Do you associate the city of Parma (Italy) with scent of violets, or Bufallo (US) with the aroma of Cheerios™, or the city of York (UK) with the smell of horse hair & hoof oil? According to a new paper in the journal marketing theory some people do, and this has helped to inspire marketing ideas based around the (previously overlooked) opportunities for olfactory urban ‘Place-Marketing‘.
“The leverage of smell in place marketing campaigns provides the opportunity to move beyond an ocular fixation in promotional effort towards greater limbic stimulation, thereby creating potential for consumers to have a stronger emotional response to, and immersive experience of, the place product itself.”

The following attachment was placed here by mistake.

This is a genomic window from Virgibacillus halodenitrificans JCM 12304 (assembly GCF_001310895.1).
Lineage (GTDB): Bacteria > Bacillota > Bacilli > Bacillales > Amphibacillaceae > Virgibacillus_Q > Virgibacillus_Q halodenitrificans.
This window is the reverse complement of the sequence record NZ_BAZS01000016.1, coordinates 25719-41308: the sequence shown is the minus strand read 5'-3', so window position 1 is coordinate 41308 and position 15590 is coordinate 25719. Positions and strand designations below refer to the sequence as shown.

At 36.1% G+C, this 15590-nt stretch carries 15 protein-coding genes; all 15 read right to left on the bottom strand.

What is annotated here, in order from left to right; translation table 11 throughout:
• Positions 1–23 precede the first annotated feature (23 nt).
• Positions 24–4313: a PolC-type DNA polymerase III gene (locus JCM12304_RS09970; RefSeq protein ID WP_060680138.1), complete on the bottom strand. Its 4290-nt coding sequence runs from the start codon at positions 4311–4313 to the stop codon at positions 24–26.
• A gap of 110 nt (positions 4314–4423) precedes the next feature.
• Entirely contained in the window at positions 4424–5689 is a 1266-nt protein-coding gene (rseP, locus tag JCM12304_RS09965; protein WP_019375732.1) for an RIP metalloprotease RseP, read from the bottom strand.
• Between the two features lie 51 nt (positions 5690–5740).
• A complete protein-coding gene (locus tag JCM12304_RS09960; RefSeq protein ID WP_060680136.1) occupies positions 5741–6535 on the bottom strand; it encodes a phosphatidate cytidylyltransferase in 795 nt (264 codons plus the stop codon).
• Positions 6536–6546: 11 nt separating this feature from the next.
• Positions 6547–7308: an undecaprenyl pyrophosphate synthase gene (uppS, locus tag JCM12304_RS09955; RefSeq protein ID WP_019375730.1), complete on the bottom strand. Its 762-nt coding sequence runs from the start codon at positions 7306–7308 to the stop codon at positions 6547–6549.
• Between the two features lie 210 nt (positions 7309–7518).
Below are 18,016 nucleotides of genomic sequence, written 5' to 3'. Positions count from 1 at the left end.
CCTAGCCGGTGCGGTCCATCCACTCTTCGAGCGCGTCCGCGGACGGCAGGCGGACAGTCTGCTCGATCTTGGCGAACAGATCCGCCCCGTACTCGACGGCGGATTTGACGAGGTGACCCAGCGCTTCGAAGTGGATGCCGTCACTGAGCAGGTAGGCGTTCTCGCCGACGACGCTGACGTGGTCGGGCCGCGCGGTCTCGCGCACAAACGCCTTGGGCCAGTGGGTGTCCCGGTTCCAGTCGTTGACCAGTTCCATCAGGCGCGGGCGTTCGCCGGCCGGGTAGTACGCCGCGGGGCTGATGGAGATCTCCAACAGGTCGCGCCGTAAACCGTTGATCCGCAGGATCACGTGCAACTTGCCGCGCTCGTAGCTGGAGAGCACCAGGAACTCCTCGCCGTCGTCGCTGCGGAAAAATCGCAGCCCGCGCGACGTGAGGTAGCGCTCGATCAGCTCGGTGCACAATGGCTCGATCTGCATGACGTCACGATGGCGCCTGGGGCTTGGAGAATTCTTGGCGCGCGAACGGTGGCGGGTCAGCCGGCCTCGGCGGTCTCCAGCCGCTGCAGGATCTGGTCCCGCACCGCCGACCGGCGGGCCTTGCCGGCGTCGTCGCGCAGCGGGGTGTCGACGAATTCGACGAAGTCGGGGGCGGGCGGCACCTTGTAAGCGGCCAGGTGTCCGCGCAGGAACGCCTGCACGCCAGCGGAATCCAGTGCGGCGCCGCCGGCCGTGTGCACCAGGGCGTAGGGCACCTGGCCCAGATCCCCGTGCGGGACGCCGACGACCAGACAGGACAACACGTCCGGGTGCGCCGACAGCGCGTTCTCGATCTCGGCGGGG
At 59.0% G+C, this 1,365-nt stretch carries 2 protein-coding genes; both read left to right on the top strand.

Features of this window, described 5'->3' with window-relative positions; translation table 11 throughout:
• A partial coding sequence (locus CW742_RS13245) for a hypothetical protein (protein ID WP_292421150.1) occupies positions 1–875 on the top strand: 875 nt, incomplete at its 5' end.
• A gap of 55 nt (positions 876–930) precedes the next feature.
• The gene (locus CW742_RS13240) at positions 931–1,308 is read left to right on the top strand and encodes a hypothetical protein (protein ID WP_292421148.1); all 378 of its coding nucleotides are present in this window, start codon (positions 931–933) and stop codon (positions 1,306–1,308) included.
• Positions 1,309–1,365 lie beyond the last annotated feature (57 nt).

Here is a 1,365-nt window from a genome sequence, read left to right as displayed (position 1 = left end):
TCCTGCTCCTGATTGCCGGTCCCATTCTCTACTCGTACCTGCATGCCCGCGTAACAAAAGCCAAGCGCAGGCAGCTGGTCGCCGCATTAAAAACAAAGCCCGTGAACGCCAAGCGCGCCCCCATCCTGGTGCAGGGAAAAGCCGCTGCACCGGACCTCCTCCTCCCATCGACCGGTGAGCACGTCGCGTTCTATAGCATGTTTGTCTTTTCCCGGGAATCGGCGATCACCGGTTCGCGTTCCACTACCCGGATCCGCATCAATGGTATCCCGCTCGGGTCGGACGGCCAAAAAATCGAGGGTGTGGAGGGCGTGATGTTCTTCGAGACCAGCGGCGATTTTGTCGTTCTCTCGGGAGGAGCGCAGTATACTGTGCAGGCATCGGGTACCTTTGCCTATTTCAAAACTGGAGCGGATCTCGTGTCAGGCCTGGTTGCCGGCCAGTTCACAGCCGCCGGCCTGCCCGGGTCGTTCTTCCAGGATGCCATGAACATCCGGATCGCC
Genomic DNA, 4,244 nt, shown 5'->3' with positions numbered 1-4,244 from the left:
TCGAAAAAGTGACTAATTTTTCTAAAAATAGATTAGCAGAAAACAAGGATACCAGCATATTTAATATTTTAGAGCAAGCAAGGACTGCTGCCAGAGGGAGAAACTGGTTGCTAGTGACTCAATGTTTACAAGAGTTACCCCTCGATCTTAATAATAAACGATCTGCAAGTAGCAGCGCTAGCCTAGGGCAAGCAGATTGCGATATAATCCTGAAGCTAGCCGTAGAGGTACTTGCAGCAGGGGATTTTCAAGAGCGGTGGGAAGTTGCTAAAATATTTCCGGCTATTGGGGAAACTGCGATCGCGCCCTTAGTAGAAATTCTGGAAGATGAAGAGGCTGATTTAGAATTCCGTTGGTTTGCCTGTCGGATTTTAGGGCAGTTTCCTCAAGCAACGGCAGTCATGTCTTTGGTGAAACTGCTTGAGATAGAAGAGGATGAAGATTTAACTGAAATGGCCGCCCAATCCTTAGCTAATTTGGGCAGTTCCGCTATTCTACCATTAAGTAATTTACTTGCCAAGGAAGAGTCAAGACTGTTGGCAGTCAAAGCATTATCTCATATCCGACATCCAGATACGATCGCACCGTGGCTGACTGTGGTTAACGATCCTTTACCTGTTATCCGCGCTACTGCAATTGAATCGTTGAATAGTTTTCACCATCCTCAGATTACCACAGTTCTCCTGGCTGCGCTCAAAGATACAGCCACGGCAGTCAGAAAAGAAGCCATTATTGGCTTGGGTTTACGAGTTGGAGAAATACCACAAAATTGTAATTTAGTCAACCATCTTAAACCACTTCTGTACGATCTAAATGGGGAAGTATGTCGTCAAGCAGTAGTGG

See: Marketing the ‘city of smells’ (scheduled for publication in the journal marketing theory.)
Question [optional]: Do you know any reliably smelly cities? If so, could the smell be leveraged, marketingwise?
Bonuses [alt. Bonii]:
● The Telegraph’s list of ‘The world’s smelliest cities’
● GQ’s list of ‘The smelliest cities on the planet‘
● ‘Stinky Maps‘ iPhone app. (cited in the paper).
● The map shows the Sulphur Bay area of Rotorua, New Zealand – an urban area, which because of its plentiful geothermal hotspots, is unignorably odoriferous. (Note: not cited in the paper, but featuring in the Telegraph‘s list above.)